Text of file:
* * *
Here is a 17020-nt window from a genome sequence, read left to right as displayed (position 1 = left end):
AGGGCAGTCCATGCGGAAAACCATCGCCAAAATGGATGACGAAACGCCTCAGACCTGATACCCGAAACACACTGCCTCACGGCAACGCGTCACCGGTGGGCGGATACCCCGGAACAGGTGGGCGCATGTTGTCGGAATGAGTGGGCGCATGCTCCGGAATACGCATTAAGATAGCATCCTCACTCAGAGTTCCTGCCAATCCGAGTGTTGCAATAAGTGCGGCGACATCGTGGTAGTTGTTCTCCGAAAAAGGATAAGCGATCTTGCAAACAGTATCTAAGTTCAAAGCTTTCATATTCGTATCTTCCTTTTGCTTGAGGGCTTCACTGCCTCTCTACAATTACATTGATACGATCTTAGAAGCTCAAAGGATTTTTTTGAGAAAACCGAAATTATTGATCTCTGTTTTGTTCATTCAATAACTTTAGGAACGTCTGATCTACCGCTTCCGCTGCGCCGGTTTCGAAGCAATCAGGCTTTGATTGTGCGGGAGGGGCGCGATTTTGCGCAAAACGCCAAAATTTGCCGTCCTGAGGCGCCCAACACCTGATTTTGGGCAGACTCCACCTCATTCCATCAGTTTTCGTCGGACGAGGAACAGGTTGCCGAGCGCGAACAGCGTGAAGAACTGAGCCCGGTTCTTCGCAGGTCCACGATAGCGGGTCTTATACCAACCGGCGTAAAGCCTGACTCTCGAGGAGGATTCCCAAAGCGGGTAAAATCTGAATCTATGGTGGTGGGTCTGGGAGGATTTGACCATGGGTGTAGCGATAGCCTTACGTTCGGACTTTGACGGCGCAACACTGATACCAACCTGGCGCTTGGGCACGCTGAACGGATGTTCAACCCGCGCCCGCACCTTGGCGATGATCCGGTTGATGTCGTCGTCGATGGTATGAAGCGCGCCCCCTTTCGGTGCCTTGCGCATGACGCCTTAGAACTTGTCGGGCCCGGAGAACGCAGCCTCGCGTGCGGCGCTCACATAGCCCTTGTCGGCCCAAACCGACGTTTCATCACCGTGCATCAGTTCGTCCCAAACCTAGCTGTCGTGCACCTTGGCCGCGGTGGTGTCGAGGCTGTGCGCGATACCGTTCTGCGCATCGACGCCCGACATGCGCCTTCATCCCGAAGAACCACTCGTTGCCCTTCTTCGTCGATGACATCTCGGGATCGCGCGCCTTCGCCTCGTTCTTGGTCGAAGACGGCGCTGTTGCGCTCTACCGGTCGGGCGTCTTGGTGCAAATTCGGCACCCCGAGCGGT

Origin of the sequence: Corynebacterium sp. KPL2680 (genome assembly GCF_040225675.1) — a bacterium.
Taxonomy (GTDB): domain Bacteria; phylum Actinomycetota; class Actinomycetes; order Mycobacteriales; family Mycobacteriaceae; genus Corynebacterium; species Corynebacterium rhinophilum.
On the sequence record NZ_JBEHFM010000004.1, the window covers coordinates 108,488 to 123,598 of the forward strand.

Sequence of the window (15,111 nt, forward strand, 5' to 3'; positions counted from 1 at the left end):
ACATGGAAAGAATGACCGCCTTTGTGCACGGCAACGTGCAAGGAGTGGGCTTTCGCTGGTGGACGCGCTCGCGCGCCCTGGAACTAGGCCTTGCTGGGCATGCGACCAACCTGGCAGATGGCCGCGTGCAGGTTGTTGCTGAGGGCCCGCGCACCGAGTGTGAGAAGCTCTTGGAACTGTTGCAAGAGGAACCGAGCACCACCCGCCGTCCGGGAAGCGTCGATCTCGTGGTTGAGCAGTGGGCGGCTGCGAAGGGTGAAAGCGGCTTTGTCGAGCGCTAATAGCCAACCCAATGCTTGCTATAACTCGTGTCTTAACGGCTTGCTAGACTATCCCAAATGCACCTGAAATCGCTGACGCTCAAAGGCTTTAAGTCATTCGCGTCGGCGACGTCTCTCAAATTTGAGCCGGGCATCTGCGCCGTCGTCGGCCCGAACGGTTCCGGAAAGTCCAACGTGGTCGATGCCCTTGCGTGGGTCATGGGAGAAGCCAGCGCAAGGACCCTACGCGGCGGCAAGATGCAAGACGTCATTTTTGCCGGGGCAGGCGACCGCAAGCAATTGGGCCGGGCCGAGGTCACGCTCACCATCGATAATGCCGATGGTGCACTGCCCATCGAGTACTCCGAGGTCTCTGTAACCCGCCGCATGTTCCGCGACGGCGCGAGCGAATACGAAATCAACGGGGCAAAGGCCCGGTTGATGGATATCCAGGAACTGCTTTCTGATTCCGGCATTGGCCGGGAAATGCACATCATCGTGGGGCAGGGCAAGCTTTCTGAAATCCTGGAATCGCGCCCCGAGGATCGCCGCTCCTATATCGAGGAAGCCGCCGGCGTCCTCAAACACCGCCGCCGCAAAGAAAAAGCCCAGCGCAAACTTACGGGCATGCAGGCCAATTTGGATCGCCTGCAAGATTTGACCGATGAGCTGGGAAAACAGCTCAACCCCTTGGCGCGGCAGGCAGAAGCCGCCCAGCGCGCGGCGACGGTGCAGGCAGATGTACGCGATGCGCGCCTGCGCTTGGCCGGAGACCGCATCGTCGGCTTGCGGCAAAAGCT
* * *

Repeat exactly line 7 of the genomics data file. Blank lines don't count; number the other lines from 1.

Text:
ACATGGAAAGAATGACCGCCTTTGTGCACGGCAACGTGCAAGGAGTGGGCTTTCGCTGGTGGACGCGCTCGCGCGCCCTGGAACTAGGCCTTGCTGGGCATGCGACCAACCTGGCAGATGGCCGCGTGCAGGTTGTTGCTGAGGGCCCGCGCACCGAGTGTGAGAAGCTCTTGGAACTGTTGCAAGAGGAACCGAGCACCACCCGCCGTCCGGGAAGCGTCGATCTCGTGGTTGAGCAGTGGGCGGCTGCGAAGGGTGAAAGCGGCTTTGTCGAGCGCTAATAGCCAACCCAATGCTTGCTATAACTCGTGTCTTAACGGCTTGCTAGACTATCCCAAATGCACCTGAAATCGCTGACGCTCAAAGGCTTTAAGTCATTCGCGTCGGCGACGTCTCTCAAATTTGAGCCGGGCATCTGCGCCGTCGTCGGCCCGAACGGTTCCGGAAAGTCCAACGTGGTCGATGCCCTTGCGTGGGTCATGGGAGAAGCCAGCGCAAGGACCCTACGCGGCGGCAAGATGCAAGACGTCATTTTTGCCGGGGCAGGCGACCGCAAGCAATTGGGCCGGGCCGAGGTCACGCTCACCATCGATAATGCCGATGGTGCACTGCCCATCGAGTACTCCGAGGTCTCTGTAACCCGCCGCATGTTCCGCGACGGCGCGAGCGAATACGAAATCAACGGGGCAAAGGCCCGGTTGATGGATATCCAGGAACTGCTTTCTGATTCCGGCATTGGCCGGGAAATGCACATCATCGTGGGGCAGGGCAAGCTTTCTGAAATCCTGGAATCGCGCCCCGAGGATCGCCGCTCCTATATCGAGGAAGCCGCCGGCGTCCTCAAACACCGCCGCCGCAAAGAAAAAGCCCAGCGCAAACTTACGGGCATGCAGGCCAATTTGGATCGCCTGCAAGATTTGACCGATGAGCTGGGAAAACAGCTCAACCCCTTGGCGCGGCAGGCAGAAGCCGCCCAGCGCGCGGCGACGGTGCAGGCAGATGTACGCGATGCGCGCCTGCGCTTGGCCGGAGACCGCATCGTCGGCTTGCGGCAAAAGCT